Before you can actually use the consumer Oculus Rift, you’ll need a computer beefy enough to run it. Unfortunately, it looks like the old machine in your basement isn’t going to cut it. You probably knew that already, but if you plan on picking up the company’s VR headset when it launches next year, you should start building a custom PC now.
According to Oculus, below are the recommended hardware specifications you’ll need in order to run the VR headset:
- NVIDIA GTX 970 / AMD 290 equivalent or greater
- Intel i5-4590 equivalent or greater
- 8GB+ of RAM
- Windows 7 SP1 or newer
- 2x USB 3.0 ports
- HDMI 1.3 video output supporting a 297MHz clock via a direct output architecture
Oculus Chief Architect, Atman Binstock, explained that these specifications are recommended for optimal VR graphics performance. In order for VR to work as Oculus intended, graphics are increasingly paramount for a smooth and convincing experience, contributing to raw rendering costs, real-time performance and latency. Without those three features working together, VR just doesn’t work. Or, at least, it’s not quite the experience we saw at CES earlier this year.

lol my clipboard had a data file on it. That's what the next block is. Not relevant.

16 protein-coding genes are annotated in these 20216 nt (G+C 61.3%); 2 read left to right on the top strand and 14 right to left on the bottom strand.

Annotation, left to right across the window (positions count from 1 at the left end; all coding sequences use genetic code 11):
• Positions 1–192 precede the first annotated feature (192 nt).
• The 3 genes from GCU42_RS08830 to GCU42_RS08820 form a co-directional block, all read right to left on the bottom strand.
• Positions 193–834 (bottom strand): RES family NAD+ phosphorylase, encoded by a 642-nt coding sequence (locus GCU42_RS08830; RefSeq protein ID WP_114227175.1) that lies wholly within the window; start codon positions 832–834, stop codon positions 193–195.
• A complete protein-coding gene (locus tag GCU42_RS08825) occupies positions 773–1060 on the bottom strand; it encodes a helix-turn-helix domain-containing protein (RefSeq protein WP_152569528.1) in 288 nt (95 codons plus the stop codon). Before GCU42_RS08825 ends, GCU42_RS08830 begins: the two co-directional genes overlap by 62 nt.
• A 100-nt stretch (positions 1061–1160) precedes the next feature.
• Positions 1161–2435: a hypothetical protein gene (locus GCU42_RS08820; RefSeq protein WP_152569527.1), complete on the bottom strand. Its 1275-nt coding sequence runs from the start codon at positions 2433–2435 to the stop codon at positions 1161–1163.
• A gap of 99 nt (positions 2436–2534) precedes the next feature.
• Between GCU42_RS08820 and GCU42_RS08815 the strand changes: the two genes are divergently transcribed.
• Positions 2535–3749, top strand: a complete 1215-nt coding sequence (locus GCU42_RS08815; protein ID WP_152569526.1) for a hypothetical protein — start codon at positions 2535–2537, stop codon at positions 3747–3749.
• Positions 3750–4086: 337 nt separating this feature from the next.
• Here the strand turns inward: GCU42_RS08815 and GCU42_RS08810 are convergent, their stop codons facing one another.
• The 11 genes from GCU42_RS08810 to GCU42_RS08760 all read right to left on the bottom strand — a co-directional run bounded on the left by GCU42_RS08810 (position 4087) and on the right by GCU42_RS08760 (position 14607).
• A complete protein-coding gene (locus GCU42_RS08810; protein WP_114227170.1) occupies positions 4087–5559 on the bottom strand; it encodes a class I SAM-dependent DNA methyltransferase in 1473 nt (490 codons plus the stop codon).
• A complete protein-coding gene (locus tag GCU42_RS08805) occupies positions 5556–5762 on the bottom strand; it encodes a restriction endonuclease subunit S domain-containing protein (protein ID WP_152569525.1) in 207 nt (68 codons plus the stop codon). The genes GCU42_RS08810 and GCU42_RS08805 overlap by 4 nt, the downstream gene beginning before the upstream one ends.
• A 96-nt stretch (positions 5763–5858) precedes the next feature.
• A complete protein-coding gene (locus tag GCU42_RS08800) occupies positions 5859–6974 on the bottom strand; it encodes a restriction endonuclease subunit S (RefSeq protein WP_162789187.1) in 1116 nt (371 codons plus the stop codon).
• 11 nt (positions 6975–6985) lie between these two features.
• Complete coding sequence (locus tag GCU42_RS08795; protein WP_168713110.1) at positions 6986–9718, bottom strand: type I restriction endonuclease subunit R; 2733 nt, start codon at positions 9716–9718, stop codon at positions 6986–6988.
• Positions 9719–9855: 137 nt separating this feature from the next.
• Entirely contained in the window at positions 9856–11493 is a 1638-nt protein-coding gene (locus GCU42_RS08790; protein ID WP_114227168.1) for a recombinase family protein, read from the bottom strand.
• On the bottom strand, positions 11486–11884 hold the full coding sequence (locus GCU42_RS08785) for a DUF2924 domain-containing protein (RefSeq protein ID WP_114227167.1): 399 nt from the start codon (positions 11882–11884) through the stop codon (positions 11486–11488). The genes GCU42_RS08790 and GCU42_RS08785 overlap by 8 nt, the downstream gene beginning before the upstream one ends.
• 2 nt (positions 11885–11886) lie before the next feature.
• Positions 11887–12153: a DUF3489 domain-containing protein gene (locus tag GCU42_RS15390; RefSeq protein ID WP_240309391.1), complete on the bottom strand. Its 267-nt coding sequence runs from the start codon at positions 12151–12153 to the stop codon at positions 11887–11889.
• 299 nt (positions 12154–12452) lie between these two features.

Binstock says that the final consumer Rift will be pushing around 400 million shaded pixels per second, which is about 3x the GPU power of 1080p rendering. So, yeah, graphics are important, which is why the listed specs above have been recommended for the best possible performance. Because if there’s one dropped frame, it’ll be immediately noticed by the wearer, breaking that VR wall.
Computer parts have become increasingly cheap over the years, though the average consumer probably won’t build a PC just to use the Oculus Rift. And it looks like console gamers are out of luck, though PS4 owners have Morpheus to look forward to.
We got to try out the latest developer version Oculus at CES earlier this year, which you can check out below.